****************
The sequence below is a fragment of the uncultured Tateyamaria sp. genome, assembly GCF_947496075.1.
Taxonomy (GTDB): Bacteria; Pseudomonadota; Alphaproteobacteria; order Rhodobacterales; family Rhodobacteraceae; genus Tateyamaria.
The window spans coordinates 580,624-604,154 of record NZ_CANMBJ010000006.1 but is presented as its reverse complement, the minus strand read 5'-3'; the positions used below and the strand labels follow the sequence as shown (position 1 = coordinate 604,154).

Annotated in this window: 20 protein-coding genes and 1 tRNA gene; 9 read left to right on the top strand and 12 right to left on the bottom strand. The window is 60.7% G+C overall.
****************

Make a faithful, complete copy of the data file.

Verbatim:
The sequence below is a fragment of the uncultured Tateyamaria sp. genome, assembly GCF_947496075.1.
Taxonomy (GTDB): Bacteria; Pseudomonadota; Alphaproteobacteria; order Rhodobacterales; family Rhodobacteraceae; genus Tateyamaria.
The window spans coordinates 580,624-604,154 of record NZ_CANMBJ010000006.1 but is presented as its reverse complement, the minus strand read 5'-3'; the positions used below and the strand labels follow the sequence as shown (position 1 = coordinate 604,154).

Annotated in this window: 20 protein-coding genes and 1 tRNA gene; 9 read left to right on the top strand and 12 right to left on the bottom strand. The window is 60.7% G+C overall.